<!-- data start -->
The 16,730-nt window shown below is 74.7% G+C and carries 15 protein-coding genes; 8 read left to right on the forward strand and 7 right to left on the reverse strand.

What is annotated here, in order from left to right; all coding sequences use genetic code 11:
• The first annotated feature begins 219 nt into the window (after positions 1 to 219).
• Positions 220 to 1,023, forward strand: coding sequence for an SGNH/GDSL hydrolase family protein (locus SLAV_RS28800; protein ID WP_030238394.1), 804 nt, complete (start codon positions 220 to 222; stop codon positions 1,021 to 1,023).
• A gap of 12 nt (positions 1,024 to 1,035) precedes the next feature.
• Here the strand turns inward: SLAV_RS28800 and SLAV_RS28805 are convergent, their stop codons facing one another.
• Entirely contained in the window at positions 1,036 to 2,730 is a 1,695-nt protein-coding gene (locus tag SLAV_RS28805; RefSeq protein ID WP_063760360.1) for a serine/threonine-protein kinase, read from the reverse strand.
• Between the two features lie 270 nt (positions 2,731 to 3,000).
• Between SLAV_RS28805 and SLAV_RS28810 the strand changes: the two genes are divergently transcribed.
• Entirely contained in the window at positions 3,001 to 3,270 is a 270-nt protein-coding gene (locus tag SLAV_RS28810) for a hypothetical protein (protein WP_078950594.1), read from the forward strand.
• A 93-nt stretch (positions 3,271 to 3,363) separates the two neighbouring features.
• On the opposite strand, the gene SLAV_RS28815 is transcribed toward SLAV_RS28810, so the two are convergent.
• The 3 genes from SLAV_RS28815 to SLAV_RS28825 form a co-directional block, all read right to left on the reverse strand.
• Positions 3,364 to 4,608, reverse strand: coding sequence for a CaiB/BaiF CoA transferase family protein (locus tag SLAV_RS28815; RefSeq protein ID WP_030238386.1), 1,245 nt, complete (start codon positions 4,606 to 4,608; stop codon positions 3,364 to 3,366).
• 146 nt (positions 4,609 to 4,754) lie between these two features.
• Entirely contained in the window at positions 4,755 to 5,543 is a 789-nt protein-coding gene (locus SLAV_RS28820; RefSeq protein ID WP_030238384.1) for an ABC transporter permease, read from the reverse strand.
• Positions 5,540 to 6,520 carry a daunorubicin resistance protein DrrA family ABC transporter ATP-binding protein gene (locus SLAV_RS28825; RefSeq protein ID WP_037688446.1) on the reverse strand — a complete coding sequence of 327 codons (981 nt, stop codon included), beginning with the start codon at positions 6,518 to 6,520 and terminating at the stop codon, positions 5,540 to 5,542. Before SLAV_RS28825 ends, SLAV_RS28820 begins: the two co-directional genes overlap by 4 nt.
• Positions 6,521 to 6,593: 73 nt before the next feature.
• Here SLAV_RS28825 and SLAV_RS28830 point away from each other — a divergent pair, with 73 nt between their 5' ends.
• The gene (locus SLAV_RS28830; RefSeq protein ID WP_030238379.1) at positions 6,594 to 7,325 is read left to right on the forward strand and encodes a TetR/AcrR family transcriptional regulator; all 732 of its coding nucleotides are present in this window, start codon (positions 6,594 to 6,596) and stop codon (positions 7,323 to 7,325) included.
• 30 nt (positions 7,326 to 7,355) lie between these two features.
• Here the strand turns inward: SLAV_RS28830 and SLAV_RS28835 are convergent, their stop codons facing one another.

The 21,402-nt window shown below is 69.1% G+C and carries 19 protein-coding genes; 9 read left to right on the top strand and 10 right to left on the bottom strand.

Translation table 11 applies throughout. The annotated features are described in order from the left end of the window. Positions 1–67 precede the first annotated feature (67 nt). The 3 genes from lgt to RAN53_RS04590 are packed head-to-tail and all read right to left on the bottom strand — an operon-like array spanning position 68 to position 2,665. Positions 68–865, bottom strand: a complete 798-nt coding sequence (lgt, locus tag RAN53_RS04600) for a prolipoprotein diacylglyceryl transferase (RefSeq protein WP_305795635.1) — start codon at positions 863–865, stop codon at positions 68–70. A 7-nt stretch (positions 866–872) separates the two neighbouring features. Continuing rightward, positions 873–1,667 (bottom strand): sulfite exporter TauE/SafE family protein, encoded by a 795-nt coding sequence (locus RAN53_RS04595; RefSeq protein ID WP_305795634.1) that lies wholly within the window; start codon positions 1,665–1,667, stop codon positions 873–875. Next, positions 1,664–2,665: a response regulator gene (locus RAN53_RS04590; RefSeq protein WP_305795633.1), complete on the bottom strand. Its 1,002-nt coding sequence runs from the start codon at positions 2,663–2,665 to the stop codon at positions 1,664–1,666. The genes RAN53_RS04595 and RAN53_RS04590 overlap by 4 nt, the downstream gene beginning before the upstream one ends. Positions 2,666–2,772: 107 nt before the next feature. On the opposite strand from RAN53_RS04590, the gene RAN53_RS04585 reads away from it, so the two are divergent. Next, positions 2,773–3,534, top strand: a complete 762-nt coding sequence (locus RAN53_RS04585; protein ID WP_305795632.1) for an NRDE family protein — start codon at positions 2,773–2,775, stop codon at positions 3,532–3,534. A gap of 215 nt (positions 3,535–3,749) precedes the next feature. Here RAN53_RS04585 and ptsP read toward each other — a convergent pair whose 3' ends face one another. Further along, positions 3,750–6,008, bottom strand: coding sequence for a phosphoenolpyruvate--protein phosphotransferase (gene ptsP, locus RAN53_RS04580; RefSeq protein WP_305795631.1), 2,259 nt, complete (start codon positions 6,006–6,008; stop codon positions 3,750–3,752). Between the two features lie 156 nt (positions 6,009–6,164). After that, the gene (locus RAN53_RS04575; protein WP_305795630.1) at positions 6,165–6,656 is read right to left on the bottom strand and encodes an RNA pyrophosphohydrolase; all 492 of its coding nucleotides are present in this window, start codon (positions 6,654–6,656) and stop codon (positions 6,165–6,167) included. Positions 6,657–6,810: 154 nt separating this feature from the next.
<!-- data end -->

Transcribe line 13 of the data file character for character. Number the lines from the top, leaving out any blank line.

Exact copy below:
• The 3 genes from SLAV_RS28815 to SLAV_RS28825 form a co-directional block, all read right to left on the reverse strand.